Last September, the United Nations high commissioner for human rights Michelle Bachelet raised the spectre of parties to the conflict in Syria using water, electricity and other essential services as weapons in the war that has afflicted Syria since early 2011.
As an already precarious situation worsens, people’s lives are increasingly in jeopardy due to denial of water, particularly during the COVID-19 pandemic.
The World Council of Churches (WCC) Ecumenical Water Network condemns those who are depriving the innocent and vulnerable of their human right to water in this time of a pandemic.
"Water is a gift of God. It is a grave sin to use that gift as a weapon of war. It is a sin to deprive people of the water they need to quench their thirst and to subject them to increased risks of illness and death from the coronavirus during this pandemic time," said Bishop Arnold Temple, chairperson of the Ecumenical Water Network.
The Ecumenical Water Network has urged the then UN special rapporteur on the human right to safe drinking water and sanitation, Prof. Leo Heller, to take particular note of the situation of Al-Hasakah in war-torn Syria, where people have been victimized by the instrumentalization of the water supply in the conflict between the warring parties.
“When warring parties seek to use access to water as a weapon of war, this violates the human right to water and sanitation,” added Temple. "Let us be clear: the use of water as a weapon of war violates international humanitarian law and the human right to water and sanitation," he said.
Bachelet’s declaration also cited the example of Turkish-affiliated armed groups disrupting water supply in Ras al-Ain, affecting access for up to one million people, including displaced people living in camps.
Similarly, the Kurdish-led Syrian Democratic Forces, which controls al-Hassakeh, has been accused of hindering electricity supplies for the water pumping station.
"As we have previously warned, impeding access to water, sanitation and electricity, endangers the lives of large numbers of people, a danger rendered all the more acute amid fighting a global pandemic,” said Bachelet.
Bachelet urged all parties to the conflict to ensure the protection of civilians and civilian infrastructure.
And further back in 2015, the International Committee of the Red Cross had raised red flags on using water in war.
It said the civilian population in the city of Aleppo was suffering acutely because of deliberate cuts to water and electricity supplies.
Around two million people live in the city but many, on both sides of the front lines, are having severe difficulty in accessing water said the Red Cross.
"Vital services for the people, such as the water supply, must be kept away from the politics of the Syrian conflict," the head of the International Committee of the Red Cross delegation in Syria, Marianne Gasser said at the time.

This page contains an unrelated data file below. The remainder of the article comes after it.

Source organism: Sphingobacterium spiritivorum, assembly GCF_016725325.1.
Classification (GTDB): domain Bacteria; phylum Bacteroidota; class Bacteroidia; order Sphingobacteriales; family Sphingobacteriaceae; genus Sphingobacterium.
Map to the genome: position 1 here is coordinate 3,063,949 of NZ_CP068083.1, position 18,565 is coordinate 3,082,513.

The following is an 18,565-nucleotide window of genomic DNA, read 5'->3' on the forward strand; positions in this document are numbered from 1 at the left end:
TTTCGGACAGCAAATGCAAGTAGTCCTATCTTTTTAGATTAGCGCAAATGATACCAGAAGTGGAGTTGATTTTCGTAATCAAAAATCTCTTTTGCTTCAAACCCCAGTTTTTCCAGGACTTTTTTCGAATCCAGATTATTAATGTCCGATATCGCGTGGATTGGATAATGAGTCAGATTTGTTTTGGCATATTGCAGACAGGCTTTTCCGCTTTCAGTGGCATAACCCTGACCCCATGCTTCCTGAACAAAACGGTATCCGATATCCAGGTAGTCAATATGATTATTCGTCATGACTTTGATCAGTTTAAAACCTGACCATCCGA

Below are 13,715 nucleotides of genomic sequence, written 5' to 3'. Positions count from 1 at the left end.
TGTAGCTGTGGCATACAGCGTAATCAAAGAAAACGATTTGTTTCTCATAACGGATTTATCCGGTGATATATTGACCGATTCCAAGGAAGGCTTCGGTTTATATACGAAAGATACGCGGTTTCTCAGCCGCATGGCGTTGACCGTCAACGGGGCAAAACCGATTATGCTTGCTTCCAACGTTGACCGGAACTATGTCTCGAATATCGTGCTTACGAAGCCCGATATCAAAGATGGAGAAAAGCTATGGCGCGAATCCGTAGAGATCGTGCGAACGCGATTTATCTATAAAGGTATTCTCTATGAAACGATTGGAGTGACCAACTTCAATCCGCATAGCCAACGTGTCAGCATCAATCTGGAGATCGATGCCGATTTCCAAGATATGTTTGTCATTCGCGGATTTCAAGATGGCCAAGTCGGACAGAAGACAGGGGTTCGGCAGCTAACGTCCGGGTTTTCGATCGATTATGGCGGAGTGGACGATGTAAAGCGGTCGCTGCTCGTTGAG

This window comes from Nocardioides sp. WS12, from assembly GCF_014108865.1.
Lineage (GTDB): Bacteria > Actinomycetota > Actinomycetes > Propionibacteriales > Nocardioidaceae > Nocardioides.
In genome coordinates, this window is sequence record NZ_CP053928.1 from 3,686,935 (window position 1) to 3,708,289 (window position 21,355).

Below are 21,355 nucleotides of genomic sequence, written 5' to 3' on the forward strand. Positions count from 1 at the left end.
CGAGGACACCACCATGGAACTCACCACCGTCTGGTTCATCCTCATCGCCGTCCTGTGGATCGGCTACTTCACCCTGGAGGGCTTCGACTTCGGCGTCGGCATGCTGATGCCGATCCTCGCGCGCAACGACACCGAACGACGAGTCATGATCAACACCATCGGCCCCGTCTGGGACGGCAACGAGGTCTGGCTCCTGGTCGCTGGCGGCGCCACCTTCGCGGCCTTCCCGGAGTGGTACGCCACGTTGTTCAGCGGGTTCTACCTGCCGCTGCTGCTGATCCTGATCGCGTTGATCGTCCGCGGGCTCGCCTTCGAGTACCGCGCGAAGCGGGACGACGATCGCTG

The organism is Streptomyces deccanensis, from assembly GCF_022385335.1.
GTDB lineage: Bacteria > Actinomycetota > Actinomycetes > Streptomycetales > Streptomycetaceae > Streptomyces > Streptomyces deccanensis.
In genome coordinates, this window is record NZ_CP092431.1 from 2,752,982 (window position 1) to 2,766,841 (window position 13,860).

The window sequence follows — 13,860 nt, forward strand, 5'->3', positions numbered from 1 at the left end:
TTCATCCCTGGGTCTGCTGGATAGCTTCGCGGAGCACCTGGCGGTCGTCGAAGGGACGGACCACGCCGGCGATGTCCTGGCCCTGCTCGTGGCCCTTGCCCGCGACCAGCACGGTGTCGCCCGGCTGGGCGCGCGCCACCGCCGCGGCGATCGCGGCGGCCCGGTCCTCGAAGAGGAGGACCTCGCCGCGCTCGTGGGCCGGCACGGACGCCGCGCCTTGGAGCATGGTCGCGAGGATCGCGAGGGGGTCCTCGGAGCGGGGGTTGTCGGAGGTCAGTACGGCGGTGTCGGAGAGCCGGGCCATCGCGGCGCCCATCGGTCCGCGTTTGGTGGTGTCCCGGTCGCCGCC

Following the recent crisis affecting al-Hassakeh, the WCC's project teams in Syria provided field testimonies collected from civilians as well as other information resources.
Alternative confrontation point
They found that since the suspension of military operations between the Syrian Democratic Forces and Turkey's military forces and allies represented by the Syrian National Army in October 2019, essential services such as water and electricity had become an alternative confrontation point between the parties to the conflict.
The teams cited one woman saying, "The situation has become unbearable for us, the poor, who do not earn a stable income. I cannot even buy vegetables to feed my family."
Another woman said, "The water services were already poor as water was available once every 10 days. We could barely manage with this shortage of water supply. Now there is no water at all except for tank water that is not usable for drinking. The lack of water is deeply affecting our hygiene and health. I cannot even bathe my children."
One man said, "Our children and elderly became ill because of the consumption of groundwater and the water distributed by mobile tanks. It is dirty and not suitable for drinking, let alone very expensive and hard to obtain."
In response to the crisis, the autonomous authority drilled 50 water wells to cover the local needs in al-Hassakeh, but the water had been too polluted to consume as drinking water.
Churches have long called for all parties to the conflict in Syria not to exploit essential public services as weapons of war, as well as to refrain from measures that may prevent civilians from obtaining their basic needs and may compromise their safety.
Bishop Temple concludes: "We pray that the temporary restoration of water supply to the affected al-Hassakeh region would not be interrupted again and a long-term solution to protect people's right to water and sanitation be respected by all concerned parties."